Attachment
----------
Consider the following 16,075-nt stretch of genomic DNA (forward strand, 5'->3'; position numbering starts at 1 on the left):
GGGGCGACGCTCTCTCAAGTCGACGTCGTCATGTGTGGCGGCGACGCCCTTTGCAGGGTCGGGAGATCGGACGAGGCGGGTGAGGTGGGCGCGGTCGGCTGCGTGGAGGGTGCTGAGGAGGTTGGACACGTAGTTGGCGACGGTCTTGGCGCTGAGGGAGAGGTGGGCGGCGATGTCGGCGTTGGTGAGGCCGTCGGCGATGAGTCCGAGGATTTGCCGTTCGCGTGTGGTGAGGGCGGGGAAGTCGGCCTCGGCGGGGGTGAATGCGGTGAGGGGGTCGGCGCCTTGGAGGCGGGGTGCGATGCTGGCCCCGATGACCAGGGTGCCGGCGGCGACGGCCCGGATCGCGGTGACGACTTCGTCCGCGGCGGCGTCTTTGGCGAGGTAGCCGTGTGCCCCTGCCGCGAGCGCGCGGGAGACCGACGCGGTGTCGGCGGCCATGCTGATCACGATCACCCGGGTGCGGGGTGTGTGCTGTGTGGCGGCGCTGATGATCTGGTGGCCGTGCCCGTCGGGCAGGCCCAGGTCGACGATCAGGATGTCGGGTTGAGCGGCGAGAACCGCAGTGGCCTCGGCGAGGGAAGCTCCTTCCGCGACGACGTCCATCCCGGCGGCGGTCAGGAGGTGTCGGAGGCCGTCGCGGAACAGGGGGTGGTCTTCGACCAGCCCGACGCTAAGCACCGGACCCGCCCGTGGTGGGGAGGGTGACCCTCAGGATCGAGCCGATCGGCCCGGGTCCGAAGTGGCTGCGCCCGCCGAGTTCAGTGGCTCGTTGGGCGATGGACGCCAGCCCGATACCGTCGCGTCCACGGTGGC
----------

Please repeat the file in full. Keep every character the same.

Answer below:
Consider the following 16,075-nt stretch of genomic DNA (forward strand, 5'->3'; position numbering starts at 1 on the left):
GGGGCGACGCTCTCTCAAGTCGACGTCGTCATGTGTGGCGGCGACGCCCTTTGCAGGGTCGGGAGATCGGACGAGGCGGGTGAGGTGGGCGCGGTCGGCTGCGTGGAGGGTGCTGAGGAGGTTGGACACGTAGTTGGCGACGGTCTTGGCGCTGAGGGAGAGGTGGGCGGCGATGTCGGCGTTGGTGAGGCCGTCGGCGATGAGTCCGAGGATTTGCCGTTCGCGTGTGGTGAGGGCGGGGAAGTCGGCCTCGGCGGGGGTGAATGCGGTGAGGGGGTCGGCGCCTTGGAGGCGGGGTGCGATGCTGGCCCCGATGACCAGGGTGCCGGCGGCGACGGCCCGGATCGCGGTGACGACTTCGTCCGCGGCGGCGTCTTTGGCGAGGTAGCCGTGTGCCCCTGCCGCGAGCGCGCGGGAGACCGACGCGGTGTCGGCGGCCATGCTGATCACGATCACCCGGGTGCGGGGTGTGTGCTGTGTGGCGGCGCTGATGATCTGGTGGCCGTGCCCGTCGGGCAGGCCCAGGTCGACGATCAGGATGTCGGGTTGAGCGGCGAGAACCGCAGTGGCCTCGGCGAGGGAAGCTCCTTCCGCGACGACGTCCATCCCGGCGGCGGTCAGGAGGTGTCGGAGGCCGTCGCGGAACAGGGGGTGGTCTTCGACCAGCCCGACGCTAAGCACCGGACCCGCCCGTGGTGGGGAGGGTGACCCTCAGGATCGAGCCGATCGGCCCGGGTCCGAAGTGGCTGCGCCCGCCGAGTTCAGTGGCTCGTTGGGCGATGGACGCCAGCCCGATACCGTCGCGTCCACGGTGGC